On Beating Cancer

Reacting to David Kuo’s brain tumors, Rod Dreher writes:

As with my late sister Ruthie, I know David is going to beat this cancer, even if it takes his life.

During the years I was a hospice volunteer counselor, I met a remarkable oncologist who offered a valuable perspective on his role as a physician:

Most oncologists say they treat cancer. I don’t treat cancer. I treat cancer patients. If you treat cancer, if you have to “beat cancer”, you will lose most of the time and start to feel angry and discouraged about your profession and maybe even angry at your patients for making you feel like a failure. But if you treat cancer patients, you realize that you are working fundamentally with a suffering human being, not a mass of malignant cells. And that means you can always be a good doctor, regardless of whether the patient lives or dies.

Author: Keith Humphreys

Keith Humphreys is the Esther Ting Memorial Professor of Psychiatry at Stanford University and an Honorary Professor of Psychiatry at Kings College Lonon. His research, teaching and writing have focused on addictive disorders, self-help organizations (e.g., breast cancer support groups, Alcoholics Anonymous), evaluation research methods, and public policy related to health care, mental illness, veterans, drugs, crime and correctional systems. Professor Humphreys' over 300 scholarly articles, monographs and books have been cited over ten thousand times by scientific colleagues. He is a regular contributor to Washington Post and has also written for the New York Times, Wall Street Journal, Washington Monthly, San Francisco Chronicle, The Guardian (UK), The Telegraph (UK), Times Higher Education (UK), Crossbow (UK) and other media outlets.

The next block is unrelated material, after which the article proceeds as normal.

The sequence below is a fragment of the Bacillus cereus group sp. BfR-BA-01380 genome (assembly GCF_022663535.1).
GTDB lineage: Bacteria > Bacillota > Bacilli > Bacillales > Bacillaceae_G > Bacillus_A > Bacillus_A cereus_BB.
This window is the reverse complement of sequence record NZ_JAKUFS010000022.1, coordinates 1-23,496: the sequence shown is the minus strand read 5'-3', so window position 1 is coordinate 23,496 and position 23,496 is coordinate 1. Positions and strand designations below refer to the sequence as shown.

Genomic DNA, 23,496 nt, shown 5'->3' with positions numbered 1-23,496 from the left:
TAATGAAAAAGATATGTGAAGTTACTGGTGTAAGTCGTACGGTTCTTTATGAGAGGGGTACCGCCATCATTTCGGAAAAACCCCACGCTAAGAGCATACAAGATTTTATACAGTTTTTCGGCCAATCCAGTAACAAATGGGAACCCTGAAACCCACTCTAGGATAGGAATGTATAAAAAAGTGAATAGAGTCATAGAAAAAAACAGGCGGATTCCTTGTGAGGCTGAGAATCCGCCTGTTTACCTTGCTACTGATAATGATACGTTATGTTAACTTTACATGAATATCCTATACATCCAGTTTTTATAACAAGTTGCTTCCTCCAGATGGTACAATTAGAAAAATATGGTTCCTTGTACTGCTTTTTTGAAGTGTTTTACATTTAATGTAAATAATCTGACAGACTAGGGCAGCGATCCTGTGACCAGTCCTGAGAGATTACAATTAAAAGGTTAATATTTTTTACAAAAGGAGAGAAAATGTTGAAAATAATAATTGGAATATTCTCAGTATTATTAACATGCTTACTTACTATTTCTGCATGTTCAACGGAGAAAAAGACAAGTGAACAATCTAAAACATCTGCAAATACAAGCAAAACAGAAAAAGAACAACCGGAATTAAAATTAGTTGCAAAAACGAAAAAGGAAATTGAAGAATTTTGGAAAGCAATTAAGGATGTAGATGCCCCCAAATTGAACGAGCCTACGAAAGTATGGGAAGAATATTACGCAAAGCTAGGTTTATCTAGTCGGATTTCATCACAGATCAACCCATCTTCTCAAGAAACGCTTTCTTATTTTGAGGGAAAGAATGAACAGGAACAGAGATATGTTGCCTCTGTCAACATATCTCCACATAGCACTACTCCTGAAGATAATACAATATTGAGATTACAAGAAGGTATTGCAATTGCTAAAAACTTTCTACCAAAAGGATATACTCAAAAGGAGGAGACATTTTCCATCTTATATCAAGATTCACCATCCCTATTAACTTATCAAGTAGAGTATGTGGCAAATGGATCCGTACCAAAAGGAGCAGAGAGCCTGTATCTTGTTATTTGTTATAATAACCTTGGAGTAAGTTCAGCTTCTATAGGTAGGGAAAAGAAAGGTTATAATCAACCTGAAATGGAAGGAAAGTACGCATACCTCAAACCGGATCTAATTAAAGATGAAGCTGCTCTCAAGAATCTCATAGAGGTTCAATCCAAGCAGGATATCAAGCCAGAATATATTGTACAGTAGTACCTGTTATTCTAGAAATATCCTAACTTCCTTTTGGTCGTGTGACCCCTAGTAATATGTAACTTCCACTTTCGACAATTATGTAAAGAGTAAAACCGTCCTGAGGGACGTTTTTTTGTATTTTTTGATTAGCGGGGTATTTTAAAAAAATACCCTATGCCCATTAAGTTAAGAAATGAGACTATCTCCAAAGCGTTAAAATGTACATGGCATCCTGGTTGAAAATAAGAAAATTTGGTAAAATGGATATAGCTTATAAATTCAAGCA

10 thoughts on “On Beating Cancer”

  1. Another good oncologist, referring to the habits many doctors had of summarizing patient histories by saying, “Mr. Jones failed A and B and C,” said, “Patients don’t fail treatments; treatments fail patients.”

  2. Guérir parfois, soulager souvent, consoler toujours : a nice capsule of the duties of the physician attributed to Ambroise Paré, 16th-century surgeon to several kings of France.

  3. Amen.

    In my mother-in-law’s brief battle with lung cancer, it was clear to us that her FP and the oncologist she brought on the case both viewed the disease as the enemy. They kept pushing chemotherapy at her, chemotherapy she had made very clear she did not want.

    It wasn’t until we got a second oncology opinion who viewed my mother-in-law as a person instead of a disease that we found some peace. She told us that under the circumstances, refusing treatment was a rational decision — she was in no physical condition to withstand the treatment. We should make sure she is comfortable, and has whatever she wants.

    Which is what we did. Protecting her from the medical industrial complex wasn’t easy, and it exposed some real stupidity in what passes for a health care system in this country. But we were able to protect her.

    Thank god for physicians who can view their patients as people rather than diseases.

  4. Something I tell my medical students (pre-clinical years) that I heard from a physician colleague: Your patient didn’t get sick so you can show them how smart you are. Treat the person, not the disease.

  5. Just finished “The Emperor of All Maladies,” reading way too late into the night because I couldn’t put it down. Highly recommended.

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